One thing I love about the Outer Cape is how, more often than not, the person working at the grocery store, gas station, library, restaurant, hardware store, or coffee shop is also an artist. By “artist,” I mean anyone who finds joy in creating, who cares about painting, music, poetry, sculpture, or macramé. In a small town, we have a better chance to get to know those other sides of the people around us.
Sim Fidel is one such person. Since Sim moved to Provincetown in the 1990s, he has worked at the Old Reliable Fish House, Rick’s, Blue Door Music, Café Heaven, the Martin House, Strangeways, Now Voyager, Angel Foods, and Joe Coffee (where he was, for many years, not only barista but DJ). In all these places, he created community, fostering a creative, engaged space for fellow workers and customers alike.
Sim’s story of arrival resembles many from those days. He first came with a friend from Boston, planning to stay the summer. When they found a year-round apartment for $450 a month (not a typo!), the friend stayed full-time and Sim shuttled back and forth. A few years later, he moved here full-time. For decades, he was one of the town’s unofficial mayors, keeping tabs on the goings-on, linking newcomers and old salts.
I was lucky enough to meet Sim when I washed ashore in the late ’90s. He was a friend-of-a- friend, and we worked together at the Martin House restaurant, where he waited tables and I (briefly) bussed. There, Sim invented a writing game to pass the time, one I still use when teaching poetry: the psy-ku.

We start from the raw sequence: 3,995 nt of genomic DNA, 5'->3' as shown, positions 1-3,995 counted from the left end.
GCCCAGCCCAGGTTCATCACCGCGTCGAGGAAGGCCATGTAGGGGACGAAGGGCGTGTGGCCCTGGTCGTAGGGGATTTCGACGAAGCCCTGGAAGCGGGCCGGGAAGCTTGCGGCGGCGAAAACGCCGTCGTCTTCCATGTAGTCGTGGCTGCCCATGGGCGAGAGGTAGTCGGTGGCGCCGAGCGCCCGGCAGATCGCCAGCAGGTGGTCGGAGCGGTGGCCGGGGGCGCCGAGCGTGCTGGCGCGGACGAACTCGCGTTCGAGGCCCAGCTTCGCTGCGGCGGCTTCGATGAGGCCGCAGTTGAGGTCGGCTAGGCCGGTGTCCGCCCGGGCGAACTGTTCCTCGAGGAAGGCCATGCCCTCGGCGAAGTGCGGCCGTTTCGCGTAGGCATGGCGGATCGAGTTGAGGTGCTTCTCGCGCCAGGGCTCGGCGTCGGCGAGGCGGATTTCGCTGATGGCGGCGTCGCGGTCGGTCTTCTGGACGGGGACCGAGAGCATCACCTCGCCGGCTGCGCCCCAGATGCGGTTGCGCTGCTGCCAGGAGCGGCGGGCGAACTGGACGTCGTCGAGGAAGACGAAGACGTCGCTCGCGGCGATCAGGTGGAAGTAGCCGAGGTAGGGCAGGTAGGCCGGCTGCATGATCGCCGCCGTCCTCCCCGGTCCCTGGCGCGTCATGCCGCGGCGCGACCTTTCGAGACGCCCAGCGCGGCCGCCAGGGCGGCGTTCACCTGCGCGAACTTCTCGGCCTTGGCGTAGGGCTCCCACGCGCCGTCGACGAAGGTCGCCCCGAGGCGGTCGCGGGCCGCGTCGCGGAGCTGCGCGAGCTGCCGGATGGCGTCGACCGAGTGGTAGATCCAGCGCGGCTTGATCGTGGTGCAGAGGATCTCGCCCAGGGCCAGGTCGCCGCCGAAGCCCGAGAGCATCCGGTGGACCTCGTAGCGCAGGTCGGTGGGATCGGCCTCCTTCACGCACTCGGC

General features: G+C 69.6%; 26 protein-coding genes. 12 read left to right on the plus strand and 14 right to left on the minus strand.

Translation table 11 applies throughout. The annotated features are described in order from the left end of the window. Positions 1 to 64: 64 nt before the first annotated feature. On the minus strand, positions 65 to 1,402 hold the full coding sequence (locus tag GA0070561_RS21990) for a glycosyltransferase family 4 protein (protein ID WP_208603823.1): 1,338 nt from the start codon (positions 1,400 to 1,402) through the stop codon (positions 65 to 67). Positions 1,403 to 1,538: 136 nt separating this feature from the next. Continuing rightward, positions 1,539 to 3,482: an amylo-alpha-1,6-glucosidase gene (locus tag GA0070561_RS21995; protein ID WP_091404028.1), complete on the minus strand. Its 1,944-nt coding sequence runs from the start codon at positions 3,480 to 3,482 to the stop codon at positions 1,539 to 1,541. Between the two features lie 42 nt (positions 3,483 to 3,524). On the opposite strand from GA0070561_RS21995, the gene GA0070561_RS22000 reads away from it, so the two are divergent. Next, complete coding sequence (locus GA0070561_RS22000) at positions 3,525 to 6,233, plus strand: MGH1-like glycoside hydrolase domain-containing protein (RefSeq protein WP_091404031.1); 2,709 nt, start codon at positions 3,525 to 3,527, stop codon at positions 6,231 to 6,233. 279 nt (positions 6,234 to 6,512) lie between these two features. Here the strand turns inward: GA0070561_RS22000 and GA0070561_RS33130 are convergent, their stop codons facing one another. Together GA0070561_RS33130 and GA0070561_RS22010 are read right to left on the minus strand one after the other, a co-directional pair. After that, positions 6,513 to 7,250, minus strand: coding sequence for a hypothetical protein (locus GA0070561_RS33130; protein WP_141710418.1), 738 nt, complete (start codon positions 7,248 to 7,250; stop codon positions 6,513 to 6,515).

Most readers know what a haiku is, at least in the rudimentary sense: a three-line poem with lines of five, seven, and five syllables. The psy-ku asks writers to create syllabic lines without knowing what comes before or after. It’s a game of craft and chance — and it works. The poems often reveal shockingly wonderful connections and surprising metaphors.
Sim remembers passing waitstaff on the restaurant floor, making eye contact, tapping fingers to count syllables, scrawling a line on paper kept in the kitchen. After closing, the whole staff would read the finished poems over shift drinks. The psy-ku is not Sim’s only word game invention — there were also the “dot-dot” poems, and others. I have many fond memories of conversations with Sim that involved word games or discussions of books, movies, and music.
It’s hard to imagine a more perfect person to ask to write a Mad Libs poem. I sent Sim some poems for inspiration and got back his response, based on Pablo Neruda’s “Ode to My Socks,” within a day. (Read the original at poets.org/poem/ode-my-socks.)
We met a few days later in New Bedford, where Sim now lives, and I asked him why he chose Neruda’s poem. He said when he skipped to the poem’s final lines — “when it is a matter of two socks/ made of wool/ in winter” — he thought, “Oh, that’s beautiful,” and he was all in. As he wrote his Mad Libs poem, time passed magically. He began in the morning — and suddenly it was afternoon.
What delighted Sim most in working on “Ode to My Drink” was the moment when he suddenly felt the poem was going somewhere. When it wasn’t just words but ideas, connections, and a real story. His poem started as a mechanical process, a game. But when he found the line “with her bartender’s hands,” a world was born. The idea of alcohol and regret surfaced, and the poem became meaningful, resonant, redolent.
What more could one wish from a poem than to be lost in its making? To discover a sense or feeling within yourself as yet unexpressed?